sleep deprivation

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Noun1.sleep deprivation - a form of psychological torture inflicted by depriving the victim of sleep
torturing, torture - the deliberate, systematic, or wanton infliction of physical or mental suffering by one or more persons in an attempt to force another person to yield information or to make a confession or for any other reason; "it required unnatural torturing to extract a confession"
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References in periodicals archive ?
Concern has been raised in many countries about sleep deprivation in school-aged children.
Sleep loss effects can be evaluated by several methodologies, including acute total or selective sleep deprivation and sleep restriction (also called partial sleep deprivation) or sleep fragmentation.
The WHO in 2007 classified sleep deprivation (particularly in reference to night shift work) as a probable carcinogen.
With sleep deprivation running rampant among teens to the point that it is now ( considered an epidemic , it's time to reconsider just how unhealthy our sleeping patterns have become.
Sleep deprivation may become so severe that it causes health problems which may be recognised as disabilities under the Equality Act 2010.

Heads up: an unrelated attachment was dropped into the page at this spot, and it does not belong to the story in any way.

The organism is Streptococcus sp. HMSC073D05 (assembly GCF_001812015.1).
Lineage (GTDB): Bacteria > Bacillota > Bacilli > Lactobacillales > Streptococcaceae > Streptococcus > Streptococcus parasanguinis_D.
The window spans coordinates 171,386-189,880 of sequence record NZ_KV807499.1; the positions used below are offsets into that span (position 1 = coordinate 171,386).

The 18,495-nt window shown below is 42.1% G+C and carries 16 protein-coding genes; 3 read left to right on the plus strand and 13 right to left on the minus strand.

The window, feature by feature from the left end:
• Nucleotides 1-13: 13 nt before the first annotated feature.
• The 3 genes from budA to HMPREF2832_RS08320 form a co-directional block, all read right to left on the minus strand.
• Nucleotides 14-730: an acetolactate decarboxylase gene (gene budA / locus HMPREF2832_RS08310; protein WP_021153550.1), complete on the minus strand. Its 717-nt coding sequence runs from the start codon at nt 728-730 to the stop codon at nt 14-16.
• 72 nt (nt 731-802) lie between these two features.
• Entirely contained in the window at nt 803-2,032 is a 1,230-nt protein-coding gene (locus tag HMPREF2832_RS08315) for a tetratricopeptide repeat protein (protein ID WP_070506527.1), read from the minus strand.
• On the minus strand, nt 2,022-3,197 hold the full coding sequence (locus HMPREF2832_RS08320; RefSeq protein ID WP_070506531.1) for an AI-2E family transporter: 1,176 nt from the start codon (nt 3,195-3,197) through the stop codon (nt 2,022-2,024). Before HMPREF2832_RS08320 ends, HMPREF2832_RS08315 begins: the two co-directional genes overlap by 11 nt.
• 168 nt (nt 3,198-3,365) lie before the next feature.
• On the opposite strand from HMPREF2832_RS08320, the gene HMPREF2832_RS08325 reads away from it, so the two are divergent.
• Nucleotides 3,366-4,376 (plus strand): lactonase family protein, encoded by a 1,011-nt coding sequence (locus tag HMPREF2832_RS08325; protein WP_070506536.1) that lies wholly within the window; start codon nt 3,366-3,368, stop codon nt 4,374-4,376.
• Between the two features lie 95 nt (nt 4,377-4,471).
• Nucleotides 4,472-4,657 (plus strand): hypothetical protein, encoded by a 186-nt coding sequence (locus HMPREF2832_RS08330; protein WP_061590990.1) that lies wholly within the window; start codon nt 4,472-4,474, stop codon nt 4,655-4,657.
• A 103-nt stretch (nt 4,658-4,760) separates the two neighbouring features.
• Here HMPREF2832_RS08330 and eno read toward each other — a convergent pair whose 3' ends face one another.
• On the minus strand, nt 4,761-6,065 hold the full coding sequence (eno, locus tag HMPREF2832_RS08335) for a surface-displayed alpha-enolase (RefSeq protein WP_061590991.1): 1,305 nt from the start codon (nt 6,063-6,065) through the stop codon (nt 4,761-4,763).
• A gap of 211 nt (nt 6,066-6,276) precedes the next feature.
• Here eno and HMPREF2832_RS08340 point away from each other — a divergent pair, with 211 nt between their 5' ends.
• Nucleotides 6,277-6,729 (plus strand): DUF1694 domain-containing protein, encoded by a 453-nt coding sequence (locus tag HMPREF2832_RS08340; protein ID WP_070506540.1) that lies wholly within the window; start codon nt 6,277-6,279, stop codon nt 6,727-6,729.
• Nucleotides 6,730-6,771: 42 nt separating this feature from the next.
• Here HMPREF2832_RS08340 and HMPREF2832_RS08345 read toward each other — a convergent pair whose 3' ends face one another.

a night of sleep deprivation. After each night of deprivation, their peptide hormone "ghrelin"--which promotes appetite--increased.
1 / 2 According to a 2016 report from the not-for-profit research institute Rand Europe, sleep deprivation was directly related to lower productivity.
Sleep deprivation can contribute to a host of mental and physical problems, including depression,diabetes, and impaired cognitive functioning.
This can also be blamed on technology and the subsequent invention of numerous gadgets such as smartphones, which have become the key factors contributing to sleep deprivation in the society.
Most of us will have experienced sleep deprivation. Whether you're staying up to meet a work deadline, socialising beyond your bedtime, or you're woken up by the kids, there aren't many of us who get our full quota of sleep all of the time.
figure By THE NEW YORK TIMES Veteran insomniacs know in their bones what science has to say about sleep deprivation and pain: that the two travel together, one fuelling the other.
The study, published in the Anesthesia academic journal, shows that DNA repair gene expression is lower at baseline among night workers and further decreases after acute sleep deprivation, which supports the postulation that night workers demonstrate impaired DNA repair.